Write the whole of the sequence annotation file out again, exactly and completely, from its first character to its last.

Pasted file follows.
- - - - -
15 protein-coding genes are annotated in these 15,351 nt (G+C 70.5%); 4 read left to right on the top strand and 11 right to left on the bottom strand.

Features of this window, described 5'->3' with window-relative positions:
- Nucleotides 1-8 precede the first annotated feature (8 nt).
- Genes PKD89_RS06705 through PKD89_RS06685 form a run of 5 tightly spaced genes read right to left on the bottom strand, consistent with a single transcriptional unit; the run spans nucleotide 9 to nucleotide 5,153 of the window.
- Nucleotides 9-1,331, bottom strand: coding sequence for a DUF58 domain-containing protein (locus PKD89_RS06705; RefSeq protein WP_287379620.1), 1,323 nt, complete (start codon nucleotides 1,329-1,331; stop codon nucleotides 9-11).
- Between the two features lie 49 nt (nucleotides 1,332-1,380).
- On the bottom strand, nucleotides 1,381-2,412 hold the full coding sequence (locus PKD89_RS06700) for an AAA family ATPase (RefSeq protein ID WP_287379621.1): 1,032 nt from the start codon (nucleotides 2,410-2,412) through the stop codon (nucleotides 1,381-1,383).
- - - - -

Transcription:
15 protein-coding genes are annotated in these 15,351 nt (G+C 70.5%); 4 read left to right on the top strand and 11 right to left on the bottom strand.

Features of this window, described 5'->3' with window-relative positions:
- Nucleotides 1-8 precede the first annotated feature (8 nt).
- Genes PKD89_RS06705 through PKD89_RS06685 form a run of 5 tightly spaced genes read right to left on the bottom strand, consistent with a single transcriptional unit; the run spans nucleotide 9 to nucleotide 5,153 of the window.
- Nucleotides 9-1,331, bottom strand: coding sequence for a DUF58 domain-containing protein (locus PKD89_RS06705; RefSeq protein WP_287379620.1), 1,323 nt, complete (start codon nucleotides 1,329-1,331; stop codon nucleotides 9-11).
- Between the two features lie 49 nt (nucleotides 1,332-1,380).
- On the bottom strand, nucleotides 1,381-2,412 hold the full coding sequence (locus PKD89_RS06700) for an AAA family ATPase (RefSeq protein ID WP_287379621.1): 1,032 nt from the start codon (nucleotides 2,410-2,412) through the stop codon (nucleotides 1,381-1,383).